The second phase of Germany's latest rail strike has begun, with passenger services bracing for severe cuts through Sunday. Business groups claim the strike could cost the economy half a billion euros.
After shutting down freight rail at 3 p.m. (1300 UTC) on Monday, a German train drivers' union halted passenger services at 2 a.m. Tuesday, with plans to continue striking into Sunday morning. Deutsche Bahn has released a temporary train schedule; the rail operator is planning to run about one-third of its long-distance services and 15 to 60 percent of local trains, depending on the region.
German Chancellor Angela Merkel has called on DB and the GDL union to make every effort to find a quick solution, saying mediation represents a viable course that would also keep her from having to intervene directly. "We all hope that there is a solution," Merkel said.
Claus Weselsky, who heads the 20,000-member GDL, blames DB for the strike, the eighth since last summer. "Deutsche Bahn is the cause of the escalation," Weselsky said Monday. "We don't mediate over fundamental rights."
Company officials say the stoppages have cost DB 200 million euros ($222 million). Business groups say that the current strike could the cost the economy 100 million euros a day. According to the Federation of German Industry, the strike could especially affect the steel, chemicals and auto sectors. DB employs nearly 200,000 people in Germany and transports about 5.5 million people daily.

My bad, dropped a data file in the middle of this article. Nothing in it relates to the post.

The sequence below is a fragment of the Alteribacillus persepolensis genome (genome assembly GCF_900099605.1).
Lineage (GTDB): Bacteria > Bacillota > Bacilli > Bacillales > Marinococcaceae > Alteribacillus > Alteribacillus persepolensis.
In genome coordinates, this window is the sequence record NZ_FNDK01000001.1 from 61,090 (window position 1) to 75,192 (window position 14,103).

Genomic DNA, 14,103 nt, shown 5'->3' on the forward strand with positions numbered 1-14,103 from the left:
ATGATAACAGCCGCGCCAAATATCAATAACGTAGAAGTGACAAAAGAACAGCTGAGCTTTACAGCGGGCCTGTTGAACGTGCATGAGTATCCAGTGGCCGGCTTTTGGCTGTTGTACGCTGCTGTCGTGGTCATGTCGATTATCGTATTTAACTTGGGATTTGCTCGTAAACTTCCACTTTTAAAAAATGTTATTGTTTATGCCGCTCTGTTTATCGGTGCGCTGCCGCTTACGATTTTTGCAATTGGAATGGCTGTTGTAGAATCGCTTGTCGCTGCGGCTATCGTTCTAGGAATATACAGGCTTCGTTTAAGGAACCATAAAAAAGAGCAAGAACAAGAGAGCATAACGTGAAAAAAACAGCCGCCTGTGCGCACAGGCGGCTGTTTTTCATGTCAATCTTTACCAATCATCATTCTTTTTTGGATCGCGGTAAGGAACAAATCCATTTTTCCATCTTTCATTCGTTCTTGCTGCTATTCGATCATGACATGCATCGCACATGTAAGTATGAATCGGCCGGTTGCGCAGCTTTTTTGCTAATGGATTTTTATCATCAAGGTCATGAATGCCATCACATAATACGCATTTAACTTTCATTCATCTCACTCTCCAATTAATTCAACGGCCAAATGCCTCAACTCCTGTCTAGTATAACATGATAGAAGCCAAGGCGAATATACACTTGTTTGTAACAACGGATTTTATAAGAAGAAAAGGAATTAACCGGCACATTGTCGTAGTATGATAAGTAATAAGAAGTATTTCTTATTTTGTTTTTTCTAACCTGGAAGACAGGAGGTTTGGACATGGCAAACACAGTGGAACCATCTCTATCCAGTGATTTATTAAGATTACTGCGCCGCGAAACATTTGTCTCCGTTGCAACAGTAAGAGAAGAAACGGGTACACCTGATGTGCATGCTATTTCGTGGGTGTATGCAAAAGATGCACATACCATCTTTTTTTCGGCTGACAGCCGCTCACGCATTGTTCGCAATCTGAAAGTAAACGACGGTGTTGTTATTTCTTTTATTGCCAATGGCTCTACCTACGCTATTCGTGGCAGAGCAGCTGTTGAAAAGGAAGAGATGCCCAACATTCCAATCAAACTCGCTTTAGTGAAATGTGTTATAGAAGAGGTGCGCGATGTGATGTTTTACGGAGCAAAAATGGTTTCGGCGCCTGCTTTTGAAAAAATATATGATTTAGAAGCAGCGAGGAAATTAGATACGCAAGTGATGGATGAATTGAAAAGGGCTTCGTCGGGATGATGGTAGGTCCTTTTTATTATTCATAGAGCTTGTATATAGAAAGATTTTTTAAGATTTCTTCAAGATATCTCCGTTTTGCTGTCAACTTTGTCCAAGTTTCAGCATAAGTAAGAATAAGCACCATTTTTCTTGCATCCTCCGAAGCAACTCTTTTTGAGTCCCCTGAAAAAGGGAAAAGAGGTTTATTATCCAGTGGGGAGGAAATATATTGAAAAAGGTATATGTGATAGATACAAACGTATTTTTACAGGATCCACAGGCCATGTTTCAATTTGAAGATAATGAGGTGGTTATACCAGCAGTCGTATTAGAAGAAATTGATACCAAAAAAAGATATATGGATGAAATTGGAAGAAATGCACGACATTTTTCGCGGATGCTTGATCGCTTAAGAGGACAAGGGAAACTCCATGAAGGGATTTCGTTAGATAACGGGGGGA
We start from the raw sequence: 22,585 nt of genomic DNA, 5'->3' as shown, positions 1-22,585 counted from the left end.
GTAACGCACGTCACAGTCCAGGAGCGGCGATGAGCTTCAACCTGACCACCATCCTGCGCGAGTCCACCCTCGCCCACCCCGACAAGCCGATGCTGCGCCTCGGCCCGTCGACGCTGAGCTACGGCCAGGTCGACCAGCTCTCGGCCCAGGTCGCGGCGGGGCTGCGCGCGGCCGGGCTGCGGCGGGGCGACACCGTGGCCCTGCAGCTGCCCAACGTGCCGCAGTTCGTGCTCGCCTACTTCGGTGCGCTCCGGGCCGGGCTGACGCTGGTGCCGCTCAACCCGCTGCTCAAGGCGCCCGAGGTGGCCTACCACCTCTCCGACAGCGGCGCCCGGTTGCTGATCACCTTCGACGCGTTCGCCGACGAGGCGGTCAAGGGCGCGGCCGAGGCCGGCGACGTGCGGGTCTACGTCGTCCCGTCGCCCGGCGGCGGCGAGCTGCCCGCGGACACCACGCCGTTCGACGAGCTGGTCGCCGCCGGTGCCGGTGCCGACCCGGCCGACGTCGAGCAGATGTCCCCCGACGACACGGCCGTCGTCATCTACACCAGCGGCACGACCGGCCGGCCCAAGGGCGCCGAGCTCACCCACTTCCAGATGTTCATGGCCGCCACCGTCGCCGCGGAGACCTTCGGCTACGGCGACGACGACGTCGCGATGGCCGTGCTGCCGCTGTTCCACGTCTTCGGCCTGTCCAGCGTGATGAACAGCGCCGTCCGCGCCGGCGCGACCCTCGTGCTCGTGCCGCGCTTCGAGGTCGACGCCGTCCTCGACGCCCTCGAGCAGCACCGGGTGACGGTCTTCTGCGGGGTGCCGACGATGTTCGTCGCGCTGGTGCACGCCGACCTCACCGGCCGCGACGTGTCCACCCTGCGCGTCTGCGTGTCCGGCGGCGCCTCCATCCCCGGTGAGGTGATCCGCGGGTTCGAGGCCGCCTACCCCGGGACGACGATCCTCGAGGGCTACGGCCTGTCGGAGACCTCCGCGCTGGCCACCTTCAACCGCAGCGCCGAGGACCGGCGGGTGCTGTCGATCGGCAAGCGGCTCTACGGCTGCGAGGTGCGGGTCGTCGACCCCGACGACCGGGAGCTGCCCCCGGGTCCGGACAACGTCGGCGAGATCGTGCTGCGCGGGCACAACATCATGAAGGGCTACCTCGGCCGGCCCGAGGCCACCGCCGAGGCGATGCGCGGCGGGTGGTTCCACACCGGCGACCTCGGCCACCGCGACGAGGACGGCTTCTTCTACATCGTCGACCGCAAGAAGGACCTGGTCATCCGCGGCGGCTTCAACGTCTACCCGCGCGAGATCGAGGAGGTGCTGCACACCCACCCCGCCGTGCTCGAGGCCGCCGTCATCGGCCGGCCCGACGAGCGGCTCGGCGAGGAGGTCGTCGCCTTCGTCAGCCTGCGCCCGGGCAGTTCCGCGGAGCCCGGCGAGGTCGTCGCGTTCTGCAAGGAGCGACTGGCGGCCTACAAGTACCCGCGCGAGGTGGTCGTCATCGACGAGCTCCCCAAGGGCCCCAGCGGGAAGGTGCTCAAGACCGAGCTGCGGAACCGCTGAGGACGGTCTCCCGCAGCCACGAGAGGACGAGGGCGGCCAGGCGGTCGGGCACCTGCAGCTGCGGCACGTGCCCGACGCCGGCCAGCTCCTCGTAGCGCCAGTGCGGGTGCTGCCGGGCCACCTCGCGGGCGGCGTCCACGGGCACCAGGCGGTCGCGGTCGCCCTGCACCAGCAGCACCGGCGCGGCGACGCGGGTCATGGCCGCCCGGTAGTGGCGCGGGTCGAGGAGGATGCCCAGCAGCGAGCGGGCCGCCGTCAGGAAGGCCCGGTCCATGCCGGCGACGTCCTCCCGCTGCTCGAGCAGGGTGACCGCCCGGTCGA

"All in all, we're expecting the strike to cost half a billion euros," Eric Schweitzer, president of the German Chambers of Commerce, said Monday.
The GDL staged its most recent strike less than two weeks ago. The union is seeking a 5 percent raise, an hour less per workweek and the right to negotiate for nondriving rail personnel, such as conductors and porters.
This week's action, which followed the union's rejection of the employers' latest offer - a one-time payment to employees of 1,000 euros and a staggered 4.7 percent pay raise - could prove the longest strike since DB started doing business in 1994.
Germans have witnessed several labor disputes recently - notably repeated strikes by pilots of the country's flagship carrier, Lufthansa, who locked horns with management over early-retirement provisions. However, the pilots have put their dispute on ice since the devastating crash of a jet belonging to Lufthansa's low-cost subsidiary Germanwings at the end of March.
Negotiations at Deutsche Post have also produced walkouts and stoppages. And the services union Ver.di has floated the possibility of an unlimited strike by workers at kindergartens and creches.
mkg/bk (Reuters, AFP, dpa, AP)